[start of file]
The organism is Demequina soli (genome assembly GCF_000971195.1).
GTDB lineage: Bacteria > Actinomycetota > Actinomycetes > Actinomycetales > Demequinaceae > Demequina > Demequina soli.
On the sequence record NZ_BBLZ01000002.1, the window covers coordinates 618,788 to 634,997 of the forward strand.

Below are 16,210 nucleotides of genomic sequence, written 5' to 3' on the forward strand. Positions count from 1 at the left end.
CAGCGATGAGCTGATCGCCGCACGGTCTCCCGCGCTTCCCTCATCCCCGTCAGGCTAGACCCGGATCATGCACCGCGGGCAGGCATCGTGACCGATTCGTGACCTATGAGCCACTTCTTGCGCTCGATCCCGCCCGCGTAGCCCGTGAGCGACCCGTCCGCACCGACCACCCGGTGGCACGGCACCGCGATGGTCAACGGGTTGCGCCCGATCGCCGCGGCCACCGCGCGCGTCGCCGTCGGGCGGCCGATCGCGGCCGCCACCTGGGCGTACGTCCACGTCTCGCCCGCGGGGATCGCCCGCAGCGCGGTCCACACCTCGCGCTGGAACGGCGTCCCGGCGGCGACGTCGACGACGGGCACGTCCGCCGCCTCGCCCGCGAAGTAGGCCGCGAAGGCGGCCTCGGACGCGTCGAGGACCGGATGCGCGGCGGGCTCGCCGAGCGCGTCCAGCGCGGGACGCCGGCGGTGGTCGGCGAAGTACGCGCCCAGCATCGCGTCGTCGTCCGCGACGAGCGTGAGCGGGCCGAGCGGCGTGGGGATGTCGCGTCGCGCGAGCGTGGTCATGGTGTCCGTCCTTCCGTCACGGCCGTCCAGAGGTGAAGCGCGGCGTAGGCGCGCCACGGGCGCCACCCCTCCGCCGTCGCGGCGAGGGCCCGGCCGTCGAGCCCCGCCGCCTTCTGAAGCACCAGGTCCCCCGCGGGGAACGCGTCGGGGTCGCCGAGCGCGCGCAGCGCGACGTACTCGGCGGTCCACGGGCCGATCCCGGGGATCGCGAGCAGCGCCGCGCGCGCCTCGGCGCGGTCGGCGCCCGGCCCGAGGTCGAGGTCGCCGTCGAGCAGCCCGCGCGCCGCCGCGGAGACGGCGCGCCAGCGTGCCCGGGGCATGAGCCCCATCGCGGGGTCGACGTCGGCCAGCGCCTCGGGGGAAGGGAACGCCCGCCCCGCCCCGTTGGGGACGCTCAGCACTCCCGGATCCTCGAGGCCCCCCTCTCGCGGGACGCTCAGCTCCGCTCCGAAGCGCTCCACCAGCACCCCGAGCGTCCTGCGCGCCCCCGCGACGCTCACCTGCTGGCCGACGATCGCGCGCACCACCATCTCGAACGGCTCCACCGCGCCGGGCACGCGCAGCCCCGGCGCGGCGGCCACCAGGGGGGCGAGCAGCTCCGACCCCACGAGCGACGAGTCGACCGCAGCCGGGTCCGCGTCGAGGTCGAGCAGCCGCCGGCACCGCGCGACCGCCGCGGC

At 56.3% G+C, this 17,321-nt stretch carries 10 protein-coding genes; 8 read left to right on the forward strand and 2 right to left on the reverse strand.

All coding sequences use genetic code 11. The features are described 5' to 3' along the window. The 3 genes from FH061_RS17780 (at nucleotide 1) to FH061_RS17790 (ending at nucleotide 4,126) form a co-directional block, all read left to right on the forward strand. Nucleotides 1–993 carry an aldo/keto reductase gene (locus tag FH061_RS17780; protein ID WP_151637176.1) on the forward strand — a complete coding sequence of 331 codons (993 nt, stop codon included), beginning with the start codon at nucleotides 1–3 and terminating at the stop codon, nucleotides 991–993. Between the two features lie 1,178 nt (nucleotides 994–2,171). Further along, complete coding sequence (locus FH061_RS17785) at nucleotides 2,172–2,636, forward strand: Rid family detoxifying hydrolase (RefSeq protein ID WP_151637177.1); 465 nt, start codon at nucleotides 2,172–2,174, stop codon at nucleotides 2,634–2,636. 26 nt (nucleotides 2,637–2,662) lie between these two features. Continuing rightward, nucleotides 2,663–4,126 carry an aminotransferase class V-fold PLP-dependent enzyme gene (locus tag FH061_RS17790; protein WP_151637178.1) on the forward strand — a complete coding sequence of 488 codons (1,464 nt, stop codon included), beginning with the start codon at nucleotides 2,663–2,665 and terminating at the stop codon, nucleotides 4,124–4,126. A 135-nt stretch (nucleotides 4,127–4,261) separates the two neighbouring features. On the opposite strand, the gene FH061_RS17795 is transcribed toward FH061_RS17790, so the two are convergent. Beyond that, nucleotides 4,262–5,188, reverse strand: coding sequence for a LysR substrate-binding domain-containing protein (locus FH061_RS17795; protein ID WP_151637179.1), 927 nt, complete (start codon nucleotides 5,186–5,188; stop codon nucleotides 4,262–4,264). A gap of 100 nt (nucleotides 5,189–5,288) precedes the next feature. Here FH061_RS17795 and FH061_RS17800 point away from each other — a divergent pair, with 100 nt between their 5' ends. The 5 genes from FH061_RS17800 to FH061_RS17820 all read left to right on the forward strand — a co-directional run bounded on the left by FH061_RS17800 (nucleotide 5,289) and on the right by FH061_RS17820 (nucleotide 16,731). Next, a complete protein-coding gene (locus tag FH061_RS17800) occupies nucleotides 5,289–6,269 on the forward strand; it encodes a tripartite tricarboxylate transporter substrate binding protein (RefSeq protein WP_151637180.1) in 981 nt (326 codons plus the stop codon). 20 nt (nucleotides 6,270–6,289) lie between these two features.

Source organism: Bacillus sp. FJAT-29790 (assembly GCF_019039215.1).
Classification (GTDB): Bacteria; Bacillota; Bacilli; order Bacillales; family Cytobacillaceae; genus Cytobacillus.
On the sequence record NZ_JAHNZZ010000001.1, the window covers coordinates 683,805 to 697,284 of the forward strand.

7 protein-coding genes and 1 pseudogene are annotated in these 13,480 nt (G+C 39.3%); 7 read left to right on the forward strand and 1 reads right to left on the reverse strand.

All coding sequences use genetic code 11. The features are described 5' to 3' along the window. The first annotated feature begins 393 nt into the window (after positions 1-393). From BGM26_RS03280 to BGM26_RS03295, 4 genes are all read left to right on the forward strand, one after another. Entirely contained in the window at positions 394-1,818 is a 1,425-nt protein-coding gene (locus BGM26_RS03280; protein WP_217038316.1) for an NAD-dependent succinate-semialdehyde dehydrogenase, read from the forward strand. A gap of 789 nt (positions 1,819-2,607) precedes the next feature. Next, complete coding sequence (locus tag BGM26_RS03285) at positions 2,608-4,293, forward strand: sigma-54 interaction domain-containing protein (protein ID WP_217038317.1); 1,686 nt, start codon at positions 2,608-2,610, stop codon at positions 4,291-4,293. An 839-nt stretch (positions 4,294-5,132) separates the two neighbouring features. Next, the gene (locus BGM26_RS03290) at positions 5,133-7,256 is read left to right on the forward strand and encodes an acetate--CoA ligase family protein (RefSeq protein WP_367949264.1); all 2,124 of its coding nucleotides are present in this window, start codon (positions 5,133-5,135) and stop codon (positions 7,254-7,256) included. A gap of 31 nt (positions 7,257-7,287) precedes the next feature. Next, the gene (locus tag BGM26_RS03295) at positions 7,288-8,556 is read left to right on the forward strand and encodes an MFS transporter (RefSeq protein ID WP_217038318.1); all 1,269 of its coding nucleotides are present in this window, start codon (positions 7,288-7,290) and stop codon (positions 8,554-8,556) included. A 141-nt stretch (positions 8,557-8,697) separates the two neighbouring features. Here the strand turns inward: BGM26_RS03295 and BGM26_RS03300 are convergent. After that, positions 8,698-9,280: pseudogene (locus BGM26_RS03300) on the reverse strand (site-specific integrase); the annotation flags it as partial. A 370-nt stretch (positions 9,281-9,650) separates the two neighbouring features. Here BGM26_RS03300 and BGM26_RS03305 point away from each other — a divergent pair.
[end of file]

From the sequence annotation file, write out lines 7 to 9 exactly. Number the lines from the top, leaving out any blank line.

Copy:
All coding sequences use genetic code 11. The features are described 5' to 3' along the window. The 3 genes from FH061_RS17780 (at nucleotide 1) to FH061_RS17790 (ending at nucleotide 4,126) form a co-directional block, all read left to right on the forward strand. Nucleotides 1–993 carry an aldo/keto reductase gene (locus tag FH061_RS17780; protein ID WP_151637176.1) on the forward strand — a complete coding sequence of 331 codons (993 nt, stop codon included), beginning with the start codon at nucleotides 1–3 and terminating at the stop codon, nucleotides 991–993. Between the two features lie 1,178 nt (nucleotides 994–2,171). Further along, complete coding sequence (locus FH061_RS17785) at nucleotides 2,172–2,636, forward strand: Rid family detoxifying hydrolase (RefSeq protein ID WP_151637177.1); 465 nt, start codon at nucleotides 2,172–2,174, stop codon at nucleotides 2,634–2,636. 26 nt (nucleotides 2,637–2,662) lie between these two features. Continuing rightward, nucleotides 2,663–4,126 carry an aminotransferase class V-fold PLP-dependent enzyme gene (locus tag FH061_RS17790; protein WP_151637178.1) on the forward strand — a complete coding sequence of 488 codons (1,464 nt, stop codon included), beginning with the start codon at nucleotides 2,663–2,665 and terminating at the stop codon, nucleotides 4,124–4,126. A 135-nt stretch (nucleotides 4,127–4,261) separates the two neighbouring features. On the opposite strand, the gene FH061_RS17795 is transcribed toward FH061_RS17790, so the two are convergent. Beyond that, nucleotides 4,262–5,188, reverse strand: coding sequence for a LysR substrate-binding domain-containing protein (locus FH061_RS17795; protein ID WP_151637179.1), 927 nt, complete (start codon nucleotides 5,186–5,188; stop codon nucleotides 4,262–4,264). A gap of 100 nt (nucleotides 5,189–5,288) precedes the next feature. Here FH061_RS17795 and FH061_RS17800 point away from each other — a divergent pair, with 100 nt between their 5' ends. The 5 genes from FH061_RS17800 to FH061_RS17820 all read left to right on the forward strand — a co-directional run bounded on the left by FH061_RS17800 (nucleotide 5,289) and on the right by FH061_RS17820 (nucleotide 16,731). Next, a complete protein-coding gene (locus tag FH061_RS17800) occupies nucleotides 5,289–6,269 on the forward strand; it encodes a tripartite tricarboxylate transporter substrate binding protein (RefSeq protein WP_151637180.1) in 981 nt (326 codons plus the stop codon). 20 nt (nucleotides 6,270–6,289) lie between these two features.

Source organism: Bacillus sp. FJAT-29790 (assembly GCF_019039215.1).
Classification (GTDB): Bacteria; Bacillota; Bacilli; order Bacillales; family Cytobacillaceae; genus Cytobacillus.